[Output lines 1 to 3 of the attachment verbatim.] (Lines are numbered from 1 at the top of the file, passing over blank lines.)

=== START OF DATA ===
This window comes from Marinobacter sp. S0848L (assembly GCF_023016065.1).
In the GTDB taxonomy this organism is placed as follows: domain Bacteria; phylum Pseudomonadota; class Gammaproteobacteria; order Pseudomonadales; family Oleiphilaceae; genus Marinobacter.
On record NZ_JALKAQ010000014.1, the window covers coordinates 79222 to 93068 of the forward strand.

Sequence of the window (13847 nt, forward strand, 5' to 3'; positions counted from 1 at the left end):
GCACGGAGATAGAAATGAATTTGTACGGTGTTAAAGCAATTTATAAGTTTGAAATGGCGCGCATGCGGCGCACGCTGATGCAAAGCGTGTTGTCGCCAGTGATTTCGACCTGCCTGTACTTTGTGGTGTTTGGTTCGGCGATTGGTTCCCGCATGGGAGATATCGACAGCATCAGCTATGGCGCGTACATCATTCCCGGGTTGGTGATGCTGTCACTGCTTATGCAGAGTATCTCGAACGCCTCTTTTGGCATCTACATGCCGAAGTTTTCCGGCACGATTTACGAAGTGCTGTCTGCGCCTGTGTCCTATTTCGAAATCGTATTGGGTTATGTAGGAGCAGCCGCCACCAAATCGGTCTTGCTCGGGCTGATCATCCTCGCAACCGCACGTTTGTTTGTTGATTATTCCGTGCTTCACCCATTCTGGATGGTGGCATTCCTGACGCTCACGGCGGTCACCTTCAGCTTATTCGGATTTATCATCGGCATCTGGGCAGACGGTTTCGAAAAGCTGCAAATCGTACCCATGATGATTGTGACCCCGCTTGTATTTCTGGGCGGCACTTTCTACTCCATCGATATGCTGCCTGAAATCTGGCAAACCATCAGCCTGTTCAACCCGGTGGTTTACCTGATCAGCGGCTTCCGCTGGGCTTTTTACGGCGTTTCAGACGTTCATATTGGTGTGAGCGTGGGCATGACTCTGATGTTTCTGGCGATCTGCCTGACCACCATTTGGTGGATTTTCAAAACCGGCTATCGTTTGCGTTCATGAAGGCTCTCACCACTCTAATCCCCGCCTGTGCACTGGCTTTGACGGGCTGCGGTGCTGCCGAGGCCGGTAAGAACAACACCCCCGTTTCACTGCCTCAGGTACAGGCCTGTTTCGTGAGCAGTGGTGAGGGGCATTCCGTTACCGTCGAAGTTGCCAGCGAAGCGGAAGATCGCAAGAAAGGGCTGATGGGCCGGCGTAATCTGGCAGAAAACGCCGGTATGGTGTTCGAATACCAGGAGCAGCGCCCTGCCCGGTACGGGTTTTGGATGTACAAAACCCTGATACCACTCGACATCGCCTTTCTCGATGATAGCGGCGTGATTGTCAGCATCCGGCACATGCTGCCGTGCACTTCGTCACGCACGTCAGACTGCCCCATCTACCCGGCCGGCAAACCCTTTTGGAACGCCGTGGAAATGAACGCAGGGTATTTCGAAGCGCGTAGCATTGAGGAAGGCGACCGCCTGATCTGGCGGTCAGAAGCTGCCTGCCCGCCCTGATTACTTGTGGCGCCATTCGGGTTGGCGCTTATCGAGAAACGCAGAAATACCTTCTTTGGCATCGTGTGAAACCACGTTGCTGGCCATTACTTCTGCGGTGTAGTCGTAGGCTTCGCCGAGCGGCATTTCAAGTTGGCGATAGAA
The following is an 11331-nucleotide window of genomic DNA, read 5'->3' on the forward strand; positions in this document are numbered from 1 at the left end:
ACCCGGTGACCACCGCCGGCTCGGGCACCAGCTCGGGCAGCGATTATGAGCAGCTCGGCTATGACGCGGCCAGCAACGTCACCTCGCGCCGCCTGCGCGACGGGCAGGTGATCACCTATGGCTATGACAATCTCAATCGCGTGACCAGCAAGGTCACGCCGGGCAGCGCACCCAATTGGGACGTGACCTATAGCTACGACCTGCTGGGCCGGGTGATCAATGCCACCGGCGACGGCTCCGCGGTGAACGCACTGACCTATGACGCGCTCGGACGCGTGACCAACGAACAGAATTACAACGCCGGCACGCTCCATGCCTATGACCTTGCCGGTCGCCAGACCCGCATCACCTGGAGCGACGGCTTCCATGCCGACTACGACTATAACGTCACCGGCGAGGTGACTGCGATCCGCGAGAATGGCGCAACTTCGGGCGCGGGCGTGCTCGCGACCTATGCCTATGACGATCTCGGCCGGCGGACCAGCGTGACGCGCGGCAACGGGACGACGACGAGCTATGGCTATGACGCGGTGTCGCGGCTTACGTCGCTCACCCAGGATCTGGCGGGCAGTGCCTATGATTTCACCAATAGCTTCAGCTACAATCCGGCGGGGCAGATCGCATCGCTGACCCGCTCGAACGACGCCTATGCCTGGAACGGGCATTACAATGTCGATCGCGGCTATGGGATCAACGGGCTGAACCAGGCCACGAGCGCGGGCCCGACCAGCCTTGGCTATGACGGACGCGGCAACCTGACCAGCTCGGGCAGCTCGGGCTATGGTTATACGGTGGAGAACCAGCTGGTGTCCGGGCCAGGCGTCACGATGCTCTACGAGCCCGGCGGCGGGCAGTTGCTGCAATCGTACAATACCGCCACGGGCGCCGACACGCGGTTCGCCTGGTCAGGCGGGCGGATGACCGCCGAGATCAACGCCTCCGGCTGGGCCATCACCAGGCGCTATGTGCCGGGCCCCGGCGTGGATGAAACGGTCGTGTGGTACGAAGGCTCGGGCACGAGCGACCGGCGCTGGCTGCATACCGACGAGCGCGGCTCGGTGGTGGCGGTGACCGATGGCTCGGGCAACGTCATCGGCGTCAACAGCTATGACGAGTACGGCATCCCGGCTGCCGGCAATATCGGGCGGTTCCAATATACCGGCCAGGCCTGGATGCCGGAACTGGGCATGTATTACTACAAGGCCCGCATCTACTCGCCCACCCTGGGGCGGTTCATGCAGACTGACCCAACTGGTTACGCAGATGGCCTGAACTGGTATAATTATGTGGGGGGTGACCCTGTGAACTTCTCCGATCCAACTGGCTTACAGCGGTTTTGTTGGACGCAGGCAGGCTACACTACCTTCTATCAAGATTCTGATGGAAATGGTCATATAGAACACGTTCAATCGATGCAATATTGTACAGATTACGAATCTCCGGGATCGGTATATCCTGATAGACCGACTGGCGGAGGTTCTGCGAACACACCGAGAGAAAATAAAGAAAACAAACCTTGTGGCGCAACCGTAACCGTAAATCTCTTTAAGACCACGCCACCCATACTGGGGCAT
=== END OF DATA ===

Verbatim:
This window comes from Marinobacter sp. S0848L (assembly GCF_023016065.1).
In the GTDB taxonomy this organism is placed as follows: domain Bacteria; phylum Pseudomonadota; class Gammaproteobacteria; order Pseudomonadales; family Oleiphilaceae; genus Marinobacter.
On record NZ_JALKAQ010000014.1, the window covers coordinates 79222 to 93068 of the forward strand.